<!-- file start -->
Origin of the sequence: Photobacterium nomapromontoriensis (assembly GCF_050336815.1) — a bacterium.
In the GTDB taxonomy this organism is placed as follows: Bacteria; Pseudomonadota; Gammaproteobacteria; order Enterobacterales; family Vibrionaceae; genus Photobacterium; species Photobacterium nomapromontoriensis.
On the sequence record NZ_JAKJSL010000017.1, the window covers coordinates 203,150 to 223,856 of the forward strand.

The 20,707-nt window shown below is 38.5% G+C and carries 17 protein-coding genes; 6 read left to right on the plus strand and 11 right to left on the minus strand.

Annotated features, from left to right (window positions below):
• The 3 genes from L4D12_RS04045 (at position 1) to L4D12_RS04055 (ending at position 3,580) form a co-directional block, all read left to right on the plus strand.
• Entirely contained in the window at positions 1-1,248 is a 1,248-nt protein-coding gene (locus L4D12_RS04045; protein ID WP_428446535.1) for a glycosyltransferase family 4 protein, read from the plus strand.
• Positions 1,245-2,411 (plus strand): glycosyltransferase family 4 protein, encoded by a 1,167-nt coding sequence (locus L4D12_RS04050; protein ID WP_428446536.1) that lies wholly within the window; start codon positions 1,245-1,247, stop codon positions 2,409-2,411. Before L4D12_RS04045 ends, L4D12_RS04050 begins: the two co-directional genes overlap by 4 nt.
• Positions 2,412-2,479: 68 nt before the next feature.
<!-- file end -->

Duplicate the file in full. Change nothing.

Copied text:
Origin of the sequence: Photobacterium nomapromontoriensis (assembly GCF_050336815.1) — a bacterium.
In the GTDB taxonomy this organism is placed as follows: Bacteria; Pseudomonadota; Gammaproteobacteria; order Enterobacterales; family Vibrionaceae; genus Photobacterium; species Photobacterium nomapromontoriensis.
On the sequence record NZ_JAKJSL010000017.1, the window covers coordinates 203,150 to 223,856 of the forward strand.

The 20,707-nt window shown below is 38.5% G+C and carries 17 protein-coding genes; 6 read left to right on the plus strand and 11 right to left on the minus strand.

Annotated features, from left to right (window positions below):
• The 3 genes from L4D12_RS04045 (at position 1) to L4D12_RS04055 (ending at position 3,580) form a co-directional block, all read left to right on the plus strand.
• Entirely contained in the window at positions 1-1,248 is a 1,248-nt protein-coding gene (locus L4D12_RS04045; protein ID WP_428446535.1) for a glycosyltransferase family 4 protein, read from the plus strand.
• Positions 1,245-2,411 (plus strand): glycosyltransferase family 4 protein, encoded by a 1,167-nt coding sequence (locus L4D12_RS04050; protein ID WP_428446536.1) that lies wholly within the window; start codon positions 1,245-1,247, stop codon positions 2,409-2,411. Before L4D12_RS04045 ends, L4D12_RS04050 begins: the two co-directional genes overlap by 4 nt.
• Positions 2,412-2,479: 68 nt before the next feature.